Pine Park Association to improve trail accessibility and climate resilience of the forest

Goals over the next three years include making the golf course wheelchair accessible, combating invasive species and decommissioning old golf course infrastructure.

by Adriana James-Rodil | 5/19/22 5:10am

by Zhoucai Ni / The Dartmouth

The Pine Park Board of Trustees plans to restore the park by improving accessibility and preserving wildlife habitats, according to the president of the Pine Park Board of Trustees Linda Fowler. Over the next three years, the Pine Park Association will work to combat invasive species, increase accessibility for those with physical disabilities with paved trails and introduce more climate-resilient species to the forest, Fowler said.

“The College, in partnership with Pine Park, is really invested in making sure that the natural resource that we have there is well taken care of and is something that is accessible and available to as many people as possible,” vice president of campus services and institutional projects Josh Keniston said.

The Pine Park Board of Trustees consists of 12 members of the community — including one representative from the College and one from the town of Hanover, according to Fowler. The park is managed jointly by the College and the town. The College’s campus services division has some responsibilities in maintaining Pine Park, such as restoring the golf course to a more natural state by getting rid of golf equipment, according to Keniston. 

“However, there has been no stewardship of the park in a long time,” Fowler said.

Fowler added that the forest and trails were stable until about 15 years ago, when erosion and fallen trees caused trails to be narrowed or closed.In response, the Trustees began fundraising to restore the park rather than relying on the College or town of Hanover.. In the fall, the trails along the ravine in Girl Brook that were badly damaged by erosion received repairs, thanks to a grant from The Jack and Dorothy Byrne Foundation for $20,000. 

In addition to this, the Trustees have reopened a section of old Rope Ferry Road in an effort to revive some of the historic aspects of the park. The Trustees also commissioned a forest management survey, completed last July, which demonstrated where invasive species and where hazardous trees were threatening trails. With a grant from the Natural Resources Conservation Service in conjunction with their own funds, the Trustees are embarking on a three-year plan to control invasive species along the edges between the forest and golf course, Fowler added. 

The majority of the Trustees’ fundraising will be directed towards making the golf course wheelchair-accessible and child friendly by developing a trail that is compliant with the American Disabilities Act, according to Fowler. The new trail’s installation will begin in July.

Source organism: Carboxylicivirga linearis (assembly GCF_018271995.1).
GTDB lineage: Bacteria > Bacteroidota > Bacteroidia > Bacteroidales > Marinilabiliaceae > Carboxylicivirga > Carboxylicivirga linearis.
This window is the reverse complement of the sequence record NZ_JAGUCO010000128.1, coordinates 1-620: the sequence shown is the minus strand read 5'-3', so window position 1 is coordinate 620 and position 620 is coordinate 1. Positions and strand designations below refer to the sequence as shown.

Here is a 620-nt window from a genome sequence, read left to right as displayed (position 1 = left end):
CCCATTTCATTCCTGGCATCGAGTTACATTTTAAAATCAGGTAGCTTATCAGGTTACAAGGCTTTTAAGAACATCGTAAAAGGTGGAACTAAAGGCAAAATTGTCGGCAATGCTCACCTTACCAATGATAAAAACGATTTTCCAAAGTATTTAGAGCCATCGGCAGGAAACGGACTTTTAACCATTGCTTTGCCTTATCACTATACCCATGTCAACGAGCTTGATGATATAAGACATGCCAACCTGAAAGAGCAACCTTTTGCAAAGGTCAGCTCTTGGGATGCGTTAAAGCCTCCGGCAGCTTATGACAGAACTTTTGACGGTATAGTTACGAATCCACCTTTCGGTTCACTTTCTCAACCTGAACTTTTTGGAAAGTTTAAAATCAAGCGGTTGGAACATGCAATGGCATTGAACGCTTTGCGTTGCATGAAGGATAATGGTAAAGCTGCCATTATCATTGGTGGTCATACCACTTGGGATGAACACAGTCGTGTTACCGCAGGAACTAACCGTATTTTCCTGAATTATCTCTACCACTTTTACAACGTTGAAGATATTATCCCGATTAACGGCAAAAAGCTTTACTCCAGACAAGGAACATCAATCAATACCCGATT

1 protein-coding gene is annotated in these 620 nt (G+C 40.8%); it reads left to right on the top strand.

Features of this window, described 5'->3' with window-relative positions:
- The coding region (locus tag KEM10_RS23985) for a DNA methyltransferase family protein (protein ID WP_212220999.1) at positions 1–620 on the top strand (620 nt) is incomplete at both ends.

The Dartmouth Outing Club uses Pine Park to run various types of trips, from snowshoeing to hiking around the park, according to Dartmouth Outing Club president Abigail Johnson ’23. 

Upon hearing plans to construct a trail consistent with ADA guidelines, Johnson said she is excited about future trip possibilities in the park.

“Having an ADA-compliant trail that is within walking distance could be awesome and might allow more opportunities to run more accessible trips,” Johnson said.

Fowler noted that since many people “don’t really know” the entrance of Pine Park, the Trustees are working to construct a proper way for the park, which is expected to be completed by October.  

With regards to the park’s section of the golf course, Fowler said the Trustees aim to make it feel “more natural” by getting rid of heavy equipment on the flat areas that were used for tees and greens. The Pine Park Association has additionally deconstructed the bridge between the east and west side of the Girl Brook ravine. 

“Part of what we’ve been working on with the Pine Park Association is to decommission some of the golf course infrastructure — such as the high bridge and some of the old tees — and returning them to a more natural state,” Keniston said. “The high bridge has now come down, and there’s ongoing work to restore some of the other land.”

The Pine Park Association’s 2019 forest management plan, which was completed last year, is also being used to inspect 11 acres of land in the park that has been heavily logged or has trees that are infested with fungus or. The Trustees are beginning to implement the plan in order to “get the forest ready for the continuing problems of climate change,” according to Fowler.  Officials will be introducing several new plant species into the forest that are more adept against warmer temperatures, but the new plantings will be delayed until next year.

Fowler added that the new species will boost resilience of forest species in the face of climate change and address long term needs of the park that have been neglected.

“The overall goals are making the park more resilient in the face of climate change by addressing a lot of the long term needs that have been neglected over time and improving public access,”  Fowler said.

Advertise your student group in The Dartmouth for free!